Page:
Those who voted Conservative at best looked away from the party’s racist policies, at worst demanded them. This is an uncomfortable fact that hangs over millions of voters, so it is understandable that many think the allegation is wild. But the truth is simply that the problem is so huge that the first response to it being pointed out is denial. There are now promises that must be delivered by a government that were simply xenophobia under the guise of a Brexit delivery. Ending freedom of movement, withdrawing rights from people who for too long “have treated this country like their own”, narrowing the definition of a British citizen. Tory Islamophobia, always at heart a proxy for dislike of a certain type of brown Briton, and a frustration with non-EU immigration as a whole, will thrive.

And then there is Boris Johnson, a man who from behind the masks of plain speaking one moment and jesting the next, will give sanction to the wounding ways in which we will address and attack each other. Letterboxes, bank robbers, piccaninnies with watermelon smiles and bum boys brace yourselves, it’s about to get a whole lot worse.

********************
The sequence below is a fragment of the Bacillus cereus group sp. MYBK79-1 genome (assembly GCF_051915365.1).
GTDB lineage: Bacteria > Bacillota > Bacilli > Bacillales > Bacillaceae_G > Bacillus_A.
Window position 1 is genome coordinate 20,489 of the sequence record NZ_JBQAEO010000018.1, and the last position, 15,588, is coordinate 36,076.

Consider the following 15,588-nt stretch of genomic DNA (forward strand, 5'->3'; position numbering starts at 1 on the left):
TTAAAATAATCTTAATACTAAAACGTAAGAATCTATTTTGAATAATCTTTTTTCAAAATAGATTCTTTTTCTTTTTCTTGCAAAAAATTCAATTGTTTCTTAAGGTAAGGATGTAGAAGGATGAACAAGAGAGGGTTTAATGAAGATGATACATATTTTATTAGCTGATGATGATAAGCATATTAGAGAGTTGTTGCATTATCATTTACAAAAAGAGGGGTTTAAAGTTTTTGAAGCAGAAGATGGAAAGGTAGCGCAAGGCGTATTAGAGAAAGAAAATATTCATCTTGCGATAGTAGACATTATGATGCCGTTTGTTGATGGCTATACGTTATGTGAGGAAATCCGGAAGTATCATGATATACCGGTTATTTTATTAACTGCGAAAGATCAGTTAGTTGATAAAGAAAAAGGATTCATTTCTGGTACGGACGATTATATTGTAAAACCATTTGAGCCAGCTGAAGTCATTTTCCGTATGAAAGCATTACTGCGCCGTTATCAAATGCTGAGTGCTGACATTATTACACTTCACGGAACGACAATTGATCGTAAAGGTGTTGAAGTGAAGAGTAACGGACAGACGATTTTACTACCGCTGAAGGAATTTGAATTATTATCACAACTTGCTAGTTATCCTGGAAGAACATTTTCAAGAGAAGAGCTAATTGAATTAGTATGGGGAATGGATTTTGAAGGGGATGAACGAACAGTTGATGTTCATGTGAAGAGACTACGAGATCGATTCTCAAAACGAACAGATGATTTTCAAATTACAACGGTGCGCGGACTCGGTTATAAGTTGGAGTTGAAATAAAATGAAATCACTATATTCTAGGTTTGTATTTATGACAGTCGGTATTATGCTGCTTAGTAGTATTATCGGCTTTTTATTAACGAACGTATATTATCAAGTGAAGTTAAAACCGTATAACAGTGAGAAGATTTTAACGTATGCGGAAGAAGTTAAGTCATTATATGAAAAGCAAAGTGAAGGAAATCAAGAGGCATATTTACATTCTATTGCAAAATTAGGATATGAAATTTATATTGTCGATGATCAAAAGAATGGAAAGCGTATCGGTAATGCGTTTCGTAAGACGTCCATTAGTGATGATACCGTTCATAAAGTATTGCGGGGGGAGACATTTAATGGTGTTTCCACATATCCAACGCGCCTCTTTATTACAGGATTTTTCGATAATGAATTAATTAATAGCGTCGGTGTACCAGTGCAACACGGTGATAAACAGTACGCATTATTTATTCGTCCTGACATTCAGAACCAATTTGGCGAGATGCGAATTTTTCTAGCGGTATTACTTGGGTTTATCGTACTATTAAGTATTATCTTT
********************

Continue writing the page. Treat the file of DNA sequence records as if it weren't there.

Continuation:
• Nesrine Malik is a Guardian columnist and the author of We Need New Stories: Challenging the Toxic Myths Behind Our Age of Discontent

Lesley Riddoch: ‘Johnson has reason to fear a second referendum’

No one saw this coming. Senior SNP politicians were hoping for a handful of extra seats. Nothing on the ground or in the media suggested the astonishing transformation of SNP fortunes that lay ahead, with swings from Labour and the Conservatives boosting the party’s tally from 35 to 48 seats. So, what happened?

It seems the half million Scots who voted yes in the 2014 independence referendum but failed to turn out to vote three years later in the general election decided to rejoin the flock. There were many motivating factors – the imminence of Brexit (Scotland voted 62% remain), the ascendancy of Boris Johnson, and Labour’s continuing collapse. But Nicola Sturgeon’s bold decision to put independence “front and centre” of the 2019 campaign, after taking it “off the table” during the snap election of 2017, is surely a factor too.